Faces In the Crowd: Faces of 2018

December 27, 2018

By Aaron Michell

As we wrap up our first full year of Faces in the Crowd, we want to thank all of our readers – and all of our friendly faces who helped make 2018 such a great year. It was the late Marion Press contributor Randy Rassoul Johnston who made a habit of writing “good things about good things,” – a tradition we hope to continue. The conversations we’ve had with the following people throughout the year have been our absolute pleasure. May 2019 bless us with more of the same.
Marion Press: How did you two meet?
Marlene and Marv Puska (January 5): “Well we met in a bar – the Mt. Chalet Lounge in Detroit. Marv’s mother always said we met at a ski resort!”

MP: What do you enjoy most about working at the Shell?
Andrew Reid (January 12): “I love my people; I love my community. I’m a people-person.”

MP: Any good advice that’s stood out over the years?
Tammi Birtles (January 19): “The Golden Rule. And the one thing that the Bible has taught me is to just love. If you love, you’re going to work through everything. It’s all about love. Faith, hope, and love.”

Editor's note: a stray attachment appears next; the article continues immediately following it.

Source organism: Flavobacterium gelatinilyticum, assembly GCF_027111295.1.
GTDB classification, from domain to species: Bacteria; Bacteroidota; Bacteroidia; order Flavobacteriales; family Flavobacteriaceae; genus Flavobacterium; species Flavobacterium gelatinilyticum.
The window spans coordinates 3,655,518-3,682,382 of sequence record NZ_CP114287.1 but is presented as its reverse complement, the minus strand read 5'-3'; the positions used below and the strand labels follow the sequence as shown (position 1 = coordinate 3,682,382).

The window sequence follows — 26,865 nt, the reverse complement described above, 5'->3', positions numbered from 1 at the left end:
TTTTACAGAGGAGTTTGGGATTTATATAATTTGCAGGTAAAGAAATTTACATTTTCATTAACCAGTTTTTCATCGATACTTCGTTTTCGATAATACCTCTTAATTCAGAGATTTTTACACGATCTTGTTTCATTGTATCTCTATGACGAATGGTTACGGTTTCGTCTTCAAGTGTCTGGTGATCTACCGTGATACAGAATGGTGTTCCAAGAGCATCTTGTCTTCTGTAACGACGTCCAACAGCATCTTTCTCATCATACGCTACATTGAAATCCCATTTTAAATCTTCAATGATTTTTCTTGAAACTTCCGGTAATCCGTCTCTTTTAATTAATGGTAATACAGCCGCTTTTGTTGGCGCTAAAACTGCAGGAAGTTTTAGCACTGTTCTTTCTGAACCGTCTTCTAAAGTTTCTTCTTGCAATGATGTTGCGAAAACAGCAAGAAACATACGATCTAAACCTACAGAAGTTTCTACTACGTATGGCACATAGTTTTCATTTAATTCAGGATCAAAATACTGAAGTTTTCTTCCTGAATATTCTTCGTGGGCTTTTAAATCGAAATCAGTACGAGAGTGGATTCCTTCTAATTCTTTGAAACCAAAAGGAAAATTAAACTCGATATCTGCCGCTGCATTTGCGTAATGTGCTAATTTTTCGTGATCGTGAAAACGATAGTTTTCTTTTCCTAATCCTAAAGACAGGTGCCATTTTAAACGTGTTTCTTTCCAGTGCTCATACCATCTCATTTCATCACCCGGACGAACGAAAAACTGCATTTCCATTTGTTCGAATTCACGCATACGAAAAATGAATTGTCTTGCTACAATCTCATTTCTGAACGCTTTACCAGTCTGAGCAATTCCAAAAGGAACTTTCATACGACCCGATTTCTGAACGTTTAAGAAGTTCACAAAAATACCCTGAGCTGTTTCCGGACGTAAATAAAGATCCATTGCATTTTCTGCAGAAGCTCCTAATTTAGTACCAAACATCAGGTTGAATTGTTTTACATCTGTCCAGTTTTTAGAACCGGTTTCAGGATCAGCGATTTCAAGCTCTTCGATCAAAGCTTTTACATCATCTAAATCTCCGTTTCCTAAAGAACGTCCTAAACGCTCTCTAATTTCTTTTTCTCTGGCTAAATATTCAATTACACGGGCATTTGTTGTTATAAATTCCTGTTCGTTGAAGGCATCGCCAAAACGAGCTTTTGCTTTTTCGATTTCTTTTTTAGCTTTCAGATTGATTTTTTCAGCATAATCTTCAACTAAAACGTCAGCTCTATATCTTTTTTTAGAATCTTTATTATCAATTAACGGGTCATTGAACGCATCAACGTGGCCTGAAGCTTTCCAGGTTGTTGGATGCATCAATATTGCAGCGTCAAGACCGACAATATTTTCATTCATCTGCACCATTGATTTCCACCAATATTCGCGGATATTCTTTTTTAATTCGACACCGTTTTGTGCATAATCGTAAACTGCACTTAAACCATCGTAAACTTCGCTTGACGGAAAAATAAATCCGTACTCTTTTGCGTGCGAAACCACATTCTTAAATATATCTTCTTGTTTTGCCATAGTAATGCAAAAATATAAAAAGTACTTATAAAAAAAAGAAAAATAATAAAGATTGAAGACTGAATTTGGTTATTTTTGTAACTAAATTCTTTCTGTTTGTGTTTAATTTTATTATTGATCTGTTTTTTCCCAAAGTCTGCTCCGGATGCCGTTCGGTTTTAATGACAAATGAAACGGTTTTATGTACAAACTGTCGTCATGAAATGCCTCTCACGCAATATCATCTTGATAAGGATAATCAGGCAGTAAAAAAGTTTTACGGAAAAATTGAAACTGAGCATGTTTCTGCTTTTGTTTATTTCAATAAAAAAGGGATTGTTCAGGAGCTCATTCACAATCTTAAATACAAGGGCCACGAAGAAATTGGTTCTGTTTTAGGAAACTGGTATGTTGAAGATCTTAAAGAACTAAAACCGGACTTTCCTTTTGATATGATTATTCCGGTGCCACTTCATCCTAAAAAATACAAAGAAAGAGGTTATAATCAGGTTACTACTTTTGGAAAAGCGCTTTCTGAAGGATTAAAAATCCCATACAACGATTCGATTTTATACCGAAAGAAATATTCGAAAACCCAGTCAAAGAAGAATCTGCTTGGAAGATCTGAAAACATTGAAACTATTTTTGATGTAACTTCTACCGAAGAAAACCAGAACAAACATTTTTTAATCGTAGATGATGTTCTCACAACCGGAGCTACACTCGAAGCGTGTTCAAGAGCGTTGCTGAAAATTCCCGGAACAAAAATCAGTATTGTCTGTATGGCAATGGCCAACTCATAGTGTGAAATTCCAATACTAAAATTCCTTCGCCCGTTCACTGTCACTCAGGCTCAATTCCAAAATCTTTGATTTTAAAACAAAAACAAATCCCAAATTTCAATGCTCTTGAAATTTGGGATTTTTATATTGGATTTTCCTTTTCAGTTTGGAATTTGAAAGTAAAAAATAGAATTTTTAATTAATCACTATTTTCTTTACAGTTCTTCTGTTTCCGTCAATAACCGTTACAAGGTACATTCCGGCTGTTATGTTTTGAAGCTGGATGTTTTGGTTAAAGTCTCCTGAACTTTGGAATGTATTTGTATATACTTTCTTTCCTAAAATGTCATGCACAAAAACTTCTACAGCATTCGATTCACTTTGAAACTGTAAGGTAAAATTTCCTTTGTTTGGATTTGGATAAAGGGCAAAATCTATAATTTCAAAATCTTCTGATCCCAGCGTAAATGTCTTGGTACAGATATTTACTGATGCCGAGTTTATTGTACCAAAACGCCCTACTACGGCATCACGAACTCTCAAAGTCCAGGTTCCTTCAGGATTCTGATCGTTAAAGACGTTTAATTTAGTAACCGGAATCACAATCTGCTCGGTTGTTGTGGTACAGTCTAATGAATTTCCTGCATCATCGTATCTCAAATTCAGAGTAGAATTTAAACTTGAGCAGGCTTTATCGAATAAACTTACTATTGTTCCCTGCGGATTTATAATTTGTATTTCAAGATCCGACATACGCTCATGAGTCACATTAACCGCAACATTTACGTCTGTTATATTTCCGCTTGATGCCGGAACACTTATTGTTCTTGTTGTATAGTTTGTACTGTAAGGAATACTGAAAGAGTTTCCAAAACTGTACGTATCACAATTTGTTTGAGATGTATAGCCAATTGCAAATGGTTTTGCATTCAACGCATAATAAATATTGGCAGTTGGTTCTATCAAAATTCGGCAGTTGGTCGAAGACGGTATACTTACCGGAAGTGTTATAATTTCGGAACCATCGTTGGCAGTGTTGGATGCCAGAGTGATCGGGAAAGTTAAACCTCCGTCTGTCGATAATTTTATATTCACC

MP: I’d say you’re doing a pretty good job (coaching basketball at Ferris).:
Andy Bronkema (January 26): “Balance is the key word. You gotta keep everything in perspective and keep everything in balance. I’m happy for the opportunity that I have here. I’m lucky to be the coach and I’m doing better than I deserve. That’s the way I see it.”

MP: When you’ve got money, you’ll have a lot of friends as a kid.
Bob Friend (February 2): “Yeah. In fact, I’ll tell ya how popular I was. Never been to school there, never even seen the place until I went there. Got in school and freshman year they had to elect officers – and they elected me president of the class.”

Marv and Marlene Puska.

Marv and Marlene Puska.

MP: Just because you were the guy to go to at the amusement park?
Bob: “I have no idea why. A lot of girls in the class, maybe that was why.”

MP: What is it about the health care industry that you enjoy?
Jeremy Teare (February 9): “I always say that life is a journey. And I’m willing to take that journey. This is the best job I’ve ever had. The staff is great here. We have a lot of fun. I really like it here.”

MP: So Bob’s a fast driver?
LeeAnne and Bob Williams (February 16): “He doesn’t waste any time, shall we say.”

MP: Home Economics and Life Lessons.